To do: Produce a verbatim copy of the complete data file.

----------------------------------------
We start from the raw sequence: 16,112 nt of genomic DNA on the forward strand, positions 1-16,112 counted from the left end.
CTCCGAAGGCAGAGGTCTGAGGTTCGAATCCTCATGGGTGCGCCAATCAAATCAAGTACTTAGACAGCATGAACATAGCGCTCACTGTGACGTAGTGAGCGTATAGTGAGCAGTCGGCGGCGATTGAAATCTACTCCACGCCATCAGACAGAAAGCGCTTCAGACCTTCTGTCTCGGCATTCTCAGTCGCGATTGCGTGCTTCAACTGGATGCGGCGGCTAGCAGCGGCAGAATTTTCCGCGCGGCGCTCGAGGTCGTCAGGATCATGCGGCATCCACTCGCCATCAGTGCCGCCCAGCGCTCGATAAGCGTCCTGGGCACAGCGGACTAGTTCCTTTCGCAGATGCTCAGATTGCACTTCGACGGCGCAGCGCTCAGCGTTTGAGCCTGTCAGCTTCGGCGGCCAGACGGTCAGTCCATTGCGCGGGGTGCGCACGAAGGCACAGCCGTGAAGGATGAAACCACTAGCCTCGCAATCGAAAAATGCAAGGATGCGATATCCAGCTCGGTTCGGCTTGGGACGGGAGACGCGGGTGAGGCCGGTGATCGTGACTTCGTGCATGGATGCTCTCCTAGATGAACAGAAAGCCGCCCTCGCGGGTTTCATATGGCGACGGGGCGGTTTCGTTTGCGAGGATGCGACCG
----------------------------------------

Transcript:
We start from the raw sequence: 16,112 nt of genomic DNA on the forward strand, positions 1-16,112 counted from the left end.
CTCCGAAGGCAGAGGTCTGAGGTTCGAATCCTCATGGGTGCGCCAATCAAATCAAGTACTTAGACAGCATGAACATAGCGCTCACTGTGACGTAGTGAGCGTATAGTGAGCAGTCGGCGGCGATTGAAATCTACTCCACGCCATCAGACAGAAAGCGCTTCAGACCTTCTGTCTCGGCATTCTCAGTCGCGATTGCGTGCTTCAACTGGATGCGGCGGCTAGCAGCGGCAGAATTTTCCGCGCGGCGCTCGAGGTCGTCAGGATCATGCGGCATCCACTCGCCATCAGTGCCGCCCAGCGCTCGATAAGCGTCCTGGGCACAGCGGACTAGTTCCTTTCGCAGATGCTCAGATTGCACTTCGACGGCGCAGCGCTCAGCGTTTGAGCCTGTCAGCTTCGGCGGCCAGACGGTCAGTCCATTGCGCGGGGTGCGCACGAAGGCACAGCCGTGAAGGATGAAACCACTAGCCTCGCAATCGAAAAATGCAAGGATGCGATATCCAGCTCGGTTCGGCTTGGGACGGGAGACGCGGGTGAGGCCGGTGATCGTGACTTCGTGCATGGATGCTCTCCTAGATGAACAGAAAGCCGCCCTCGCGGGTTTCATATGGCGACGGGGCGGTTTCGTTTGCGAGGATGCGACCG